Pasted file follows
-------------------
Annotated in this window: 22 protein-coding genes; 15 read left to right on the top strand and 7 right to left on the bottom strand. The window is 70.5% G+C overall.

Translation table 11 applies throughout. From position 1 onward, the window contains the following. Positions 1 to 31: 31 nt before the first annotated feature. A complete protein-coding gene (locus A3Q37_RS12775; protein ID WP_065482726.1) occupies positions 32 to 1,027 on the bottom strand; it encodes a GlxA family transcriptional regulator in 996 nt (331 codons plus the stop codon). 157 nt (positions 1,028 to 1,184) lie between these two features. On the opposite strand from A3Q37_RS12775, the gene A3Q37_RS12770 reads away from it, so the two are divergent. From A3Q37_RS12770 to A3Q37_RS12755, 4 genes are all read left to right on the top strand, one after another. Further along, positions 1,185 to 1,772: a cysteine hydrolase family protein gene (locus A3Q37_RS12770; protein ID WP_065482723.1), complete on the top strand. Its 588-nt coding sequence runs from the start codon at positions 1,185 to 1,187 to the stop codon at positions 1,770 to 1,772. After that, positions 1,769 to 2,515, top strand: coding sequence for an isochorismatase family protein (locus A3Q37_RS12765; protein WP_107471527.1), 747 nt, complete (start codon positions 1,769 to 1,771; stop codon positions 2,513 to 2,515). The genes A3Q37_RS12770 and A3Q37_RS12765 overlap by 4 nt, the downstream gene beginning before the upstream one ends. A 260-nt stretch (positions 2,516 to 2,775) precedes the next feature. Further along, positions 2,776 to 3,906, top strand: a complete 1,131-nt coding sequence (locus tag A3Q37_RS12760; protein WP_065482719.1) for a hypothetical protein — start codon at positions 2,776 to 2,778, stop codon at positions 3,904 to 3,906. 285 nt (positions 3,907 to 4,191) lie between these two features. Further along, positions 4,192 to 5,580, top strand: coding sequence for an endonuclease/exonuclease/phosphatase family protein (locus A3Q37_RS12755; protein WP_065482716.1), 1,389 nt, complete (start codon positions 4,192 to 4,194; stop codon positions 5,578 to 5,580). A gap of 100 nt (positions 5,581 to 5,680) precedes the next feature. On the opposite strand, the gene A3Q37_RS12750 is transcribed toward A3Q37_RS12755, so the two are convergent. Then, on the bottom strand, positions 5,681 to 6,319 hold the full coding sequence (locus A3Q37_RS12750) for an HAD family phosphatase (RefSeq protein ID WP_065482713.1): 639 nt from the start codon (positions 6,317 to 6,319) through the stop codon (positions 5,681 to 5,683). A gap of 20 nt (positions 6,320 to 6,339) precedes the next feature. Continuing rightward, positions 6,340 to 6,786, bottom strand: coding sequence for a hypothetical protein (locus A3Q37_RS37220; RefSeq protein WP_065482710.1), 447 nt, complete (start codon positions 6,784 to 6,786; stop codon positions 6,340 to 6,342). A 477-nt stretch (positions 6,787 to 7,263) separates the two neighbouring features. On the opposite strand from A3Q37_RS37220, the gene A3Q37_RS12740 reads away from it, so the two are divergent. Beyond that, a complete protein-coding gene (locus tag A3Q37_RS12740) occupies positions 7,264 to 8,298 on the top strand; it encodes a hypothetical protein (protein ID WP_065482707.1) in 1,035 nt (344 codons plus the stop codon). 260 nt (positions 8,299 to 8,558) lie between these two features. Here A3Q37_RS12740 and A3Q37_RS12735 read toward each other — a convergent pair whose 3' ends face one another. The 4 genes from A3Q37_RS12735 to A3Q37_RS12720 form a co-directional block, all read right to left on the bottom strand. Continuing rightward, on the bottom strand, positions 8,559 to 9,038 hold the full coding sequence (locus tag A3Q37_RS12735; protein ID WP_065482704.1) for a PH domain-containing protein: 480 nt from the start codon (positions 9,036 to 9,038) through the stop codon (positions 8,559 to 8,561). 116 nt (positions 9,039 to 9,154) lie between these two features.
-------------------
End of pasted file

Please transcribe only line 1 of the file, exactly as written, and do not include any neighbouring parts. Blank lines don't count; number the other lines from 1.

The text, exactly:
Annotated in this window: 22 protein-coding genes; 15 read left to right on the top strand and 7 right to left on the bottom strand. The window is 70.5% G+C overall.